The State Museum of Natural History Stuttgart, is one of two of Baden-Württemberg's natural history museums. Exhibitions and collection items are shown in two buildings: the Museum am Löwentor houses the palaeontology and geology exhibitions, whilst the Schloss Rosenstein focuses on biology and other aspects of natural history.
The collections of the museum trace back to the Kunst – and Naturalienkabinett, a collection of art and curiosities of the dukes of Württemberg. The earliest still – preserved objects date back to the 16th – Century.
Every year, the SMNS is visited by c. 110,000 people.
The SMNS collection comprises of more than 11 million items, as well as associated data on taxonomy, genetics, ecology, and geography, including:
- 4.1 million fossils
- 40,000 minerals
- 1 million plants
- 4.5 million insects
- 1 million molluscs
- 500,000 vertebrates
- 9,600 type specimens
The biological and palaeontological collections are the basis of the Museum’s research, which is target – oriented. The Museum has particular foci on regional geology, flora and fauna, and on the conduction and documentation of globally oriented research projects. Scientists pursue research in earth history, botany, entomologyand zoology to unravel questions of the earth's biodiversity, with a focus on evolution, phylogeny, palaeobiogeography, palaeoecology, and stratigraphy.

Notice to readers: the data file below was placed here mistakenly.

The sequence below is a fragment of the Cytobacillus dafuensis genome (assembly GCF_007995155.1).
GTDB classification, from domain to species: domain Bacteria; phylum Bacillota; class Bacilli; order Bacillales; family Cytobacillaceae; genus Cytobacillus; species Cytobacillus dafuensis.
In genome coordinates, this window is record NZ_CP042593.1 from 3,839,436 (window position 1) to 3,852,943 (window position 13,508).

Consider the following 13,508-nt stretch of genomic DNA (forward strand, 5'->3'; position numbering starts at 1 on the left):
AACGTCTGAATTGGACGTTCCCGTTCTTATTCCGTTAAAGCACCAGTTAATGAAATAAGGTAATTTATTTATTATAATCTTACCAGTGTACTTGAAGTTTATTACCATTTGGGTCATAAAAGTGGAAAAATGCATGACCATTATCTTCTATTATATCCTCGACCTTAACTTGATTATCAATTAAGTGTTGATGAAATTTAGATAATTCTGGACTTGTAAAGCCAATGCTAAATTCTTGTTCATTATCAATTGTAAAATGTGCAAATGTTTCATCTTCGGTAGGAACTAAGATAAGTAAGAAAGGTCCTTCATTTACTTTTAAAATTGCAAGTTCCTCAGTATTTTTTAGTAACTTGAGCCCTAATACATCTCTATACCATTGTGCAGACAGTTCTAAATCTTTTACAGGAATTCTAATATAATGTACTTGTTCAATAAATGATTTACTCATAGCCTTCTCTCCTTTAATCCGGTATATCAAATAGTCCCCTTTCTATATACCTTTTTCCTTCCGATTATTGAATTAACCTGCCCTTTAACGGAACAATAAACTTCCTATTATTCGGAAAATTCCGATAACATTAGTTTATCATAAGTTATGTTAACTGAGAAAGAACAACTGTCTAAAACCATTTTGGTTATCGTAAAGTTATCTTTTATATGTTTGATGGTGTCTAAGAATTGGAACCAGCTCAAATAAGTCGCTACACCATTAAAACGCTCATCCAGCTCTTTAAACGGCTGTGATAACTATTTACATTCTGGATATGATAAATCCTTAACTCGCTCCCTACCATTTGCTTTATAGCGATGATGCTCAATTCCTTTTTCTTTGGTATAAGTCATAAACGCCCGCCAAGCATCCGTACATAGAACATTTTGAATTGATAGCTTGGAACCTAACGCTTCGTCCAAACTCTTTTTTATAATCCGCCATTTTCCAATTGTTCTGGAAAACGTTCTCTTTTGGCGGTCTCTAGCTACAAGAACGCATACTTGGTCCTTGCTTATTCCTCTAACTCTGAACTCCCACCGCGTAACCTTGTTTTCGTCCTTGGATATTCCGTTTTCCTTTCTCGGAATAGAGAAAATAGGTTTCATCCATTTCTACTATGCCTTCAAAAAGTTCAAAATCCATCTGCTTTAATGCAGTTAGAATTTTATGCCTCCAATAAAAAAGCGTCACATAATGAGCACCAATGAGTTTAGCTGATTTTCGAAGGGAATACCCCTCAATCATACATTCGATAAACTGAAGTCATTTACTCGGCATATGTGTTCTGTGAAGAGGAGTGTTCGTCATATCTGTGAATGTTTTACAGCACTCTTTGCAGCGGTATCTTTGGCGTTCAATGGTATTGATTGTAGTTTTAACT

The museum has special facilities for palaeontological preparation and other specialised methods (see services on offer, below).
Visitors have access to all SMNS collections: Palaeontology, incl. the amber collection, herbarium, entomological and zoological dry and wet collections; access to all lab facilities (molecular, amber, and preparatory labs for fossil material), access to all optical instruments (microscopes, Axioskop, and Keyence system with digital photography, Micro – CT, and digitisation facilities).
The museum has bespoke facilities for palaeontological preparation and modelling, etching, screen washing and sandblasting, the processing of amber fossils and cuticle analysis. Stereo, light, and scanning electron microscopes are also available, as are facilities for preparing large species and special laboratories for maceration and anatomical preparation.
A degreasing unit and a nitrogen chamber to kill off parasites, larvae, and eggs, are available in – house and for other institutions. The molecular systematics laboratory is equipped for semi – automated isolation and quantification of DNA and RNA, PCR, cloning, fingerprint methods like ISRRs, microsatellites, AFLPs, and phylogenetic analyses.
The Museum hosts 150 – 200 guest scientists a year, and data can be afforded on demand via the Museum’s database system, which contains data on more than 1 Mio. specimens and objects, including all of the Museum's type specimens.
The Museum’s library contains 100,000 volumes, 1,600 current, and publishes two scientific journals.
Dr. Joachim Holstein, email@example.com